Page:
By Cheryl Lani Juárez
Patricia and Phillip Frost Museum of Science
Goal 5: Achieve gender equality and empower all women and girls
Informal science learning environments possess many attributes that make them ideal for supporting learning experiences that level the STEM playing field for girls in general and minority girls in particular. For over two decades the Patricia and Phillip Frost Museum of Science has been building, testing, and scaling models for engaging girls in STEM. An international literature review found that “museums and science centers are places for housing effective informal science programs for girls. Relevant and adaptable content increases the chances that girls will be motivated to participate in such programs as does the student-centered, hands-on, project-based approach that emphasizes collaborative teamwork in a low-pressure setting preferred by girls. Positive relationships with peers who share an interest in science and well-trained professional staff as well as with working scientists fosters the development of girls’ science identities, a central factor in the decision to say ’yes‘ or ’no‘ to continuing in the science pipeline” (Munley & Rossiter, 2013).
An early example of building and testing models is the museum’s Girls Redesigning and Excelling in Advanced Technology (GREAT) project (2001-2004), funded by the (U.S.) National Science Foundation to design and implement an innovative model program to increase the confidence, interest, and preparedness of girls to pursue academic and employment opportunities related to high-end careers in the field of information technology (IT). The project served 78 girls, each participating in 18 months of Saturday workshops and summer institutes to learn to work with the 3-D Studio Max Virtual Reality software, a precursor of the current virtual reality technology. Final evaluation indicated the project exceeded its goals to build girls’ confidence and expertise with advanced technology applications, engage girls in the use of advanced technology to solve real-world problems, and strengthen girls’ communication and presentation skills.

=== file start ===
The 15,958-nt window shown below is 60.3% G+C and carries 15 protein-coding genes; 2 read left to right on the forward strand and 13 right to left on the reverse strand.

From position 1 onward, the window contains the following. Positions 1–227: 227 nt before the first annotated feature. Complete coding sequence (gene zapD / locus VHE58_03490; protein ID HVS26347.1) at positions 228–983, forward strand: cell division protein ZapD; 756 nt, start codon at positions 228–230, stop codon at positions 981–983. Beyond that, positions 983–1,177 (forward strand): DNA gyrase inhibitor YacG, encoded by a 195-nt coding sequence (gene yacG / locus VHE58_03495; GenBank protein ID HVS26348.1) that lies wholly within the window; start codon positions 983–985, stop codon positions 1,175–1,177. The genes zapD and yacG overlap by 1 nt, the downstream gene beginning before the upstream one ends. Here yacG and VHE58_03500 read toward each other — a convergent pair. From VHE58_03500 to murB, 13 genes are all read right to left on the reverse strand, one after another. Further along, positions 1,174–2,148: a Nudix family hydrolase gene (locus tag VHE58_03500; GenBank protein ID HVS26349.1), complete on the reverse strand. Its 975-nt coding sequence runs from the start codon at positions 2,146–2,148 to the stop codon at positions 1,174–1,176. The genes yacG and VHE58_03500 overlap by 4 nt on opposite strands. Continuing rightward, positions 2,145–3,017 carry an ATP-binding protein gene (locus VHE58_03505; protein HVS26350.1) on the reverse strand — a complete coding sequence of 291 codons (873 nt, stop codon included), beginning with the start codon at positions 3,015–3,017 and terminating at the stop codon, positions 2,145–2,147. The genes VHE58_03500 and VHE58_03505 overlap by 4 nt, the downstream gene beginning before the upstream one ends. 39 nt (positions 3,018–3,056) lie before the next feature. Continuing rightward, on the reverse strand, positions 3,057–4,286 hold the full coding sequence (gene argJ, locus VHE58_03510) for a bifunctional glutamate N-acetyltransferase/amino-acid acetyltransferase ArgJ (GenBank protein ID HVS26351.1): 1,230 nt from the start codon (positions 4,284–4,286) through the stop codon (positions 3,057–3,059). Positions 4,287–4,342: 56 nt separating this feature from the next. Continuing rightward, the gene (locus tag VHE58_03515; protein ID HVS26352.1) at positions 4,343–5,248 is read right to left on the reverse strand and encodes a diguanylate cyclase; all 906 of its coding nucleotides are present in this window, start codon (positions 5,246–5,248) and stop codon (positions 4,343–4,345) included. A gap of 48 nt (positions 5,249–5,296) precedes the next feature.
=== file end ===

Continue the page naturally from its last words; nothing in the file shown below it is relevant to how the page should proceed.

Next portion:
Frost Science created the Girls RISEnet (Raising Interest in Science and Engineering) model to test strategies museums and science centers could use to engage and motivate minority girls in grades 6–12 to explore and pursue science and engineering careers. After successfully implementing the program at Frost Science, Girls RISEnet was rolled out to a network of 11 science centers and museums across the nation, with the goal to raise awareness and broaden access for girls traditionally underrepresented in STEM. Collaborators included the Association of Science and Technology Centers (ASTC) and SECME, Inc.
Museums in the network include the Connecticut Science Center, New York Hall of Science, Maryland Science Center, COSI, Saint Louis Science Center, Kentucky Science Center, Sci-Port: Louisiana’s Science Center, Oregon Museum of Science and Industry (OMSI), Explora, and the California Academy of Sciences. To date the project has reached over 1,000 informal educators through regional workshops. Minigrants have been awarded to 56 organizations throughout the country to implement girl-friendly strategies learned at the regional workshops. Monthly e-newsletters that highlight science and engineering resources reach 780 individuals and organizations, and the resource-rich website (girlsrisenet.org) has reached over 18,000 unique visitors.
Girls RISEnet expanded internationally, working with researchers in the United States, the European Network of Science Centres and Museums (ECSITE), and the Network for the Popularization of Science and Technology in Latin America (Red-POP), to develop two products available to download in the resources section of the girlsrisenet.org website:
- an international literature review that synthesizes what is known about how science centers and museums contribute to girls’ engagement with STEM, summarizes what is useful for practice, and identifies gaps in the research
- an international survey that identified common global themes and issues and began to outline opportunities for science centers and museums to advance gender equity.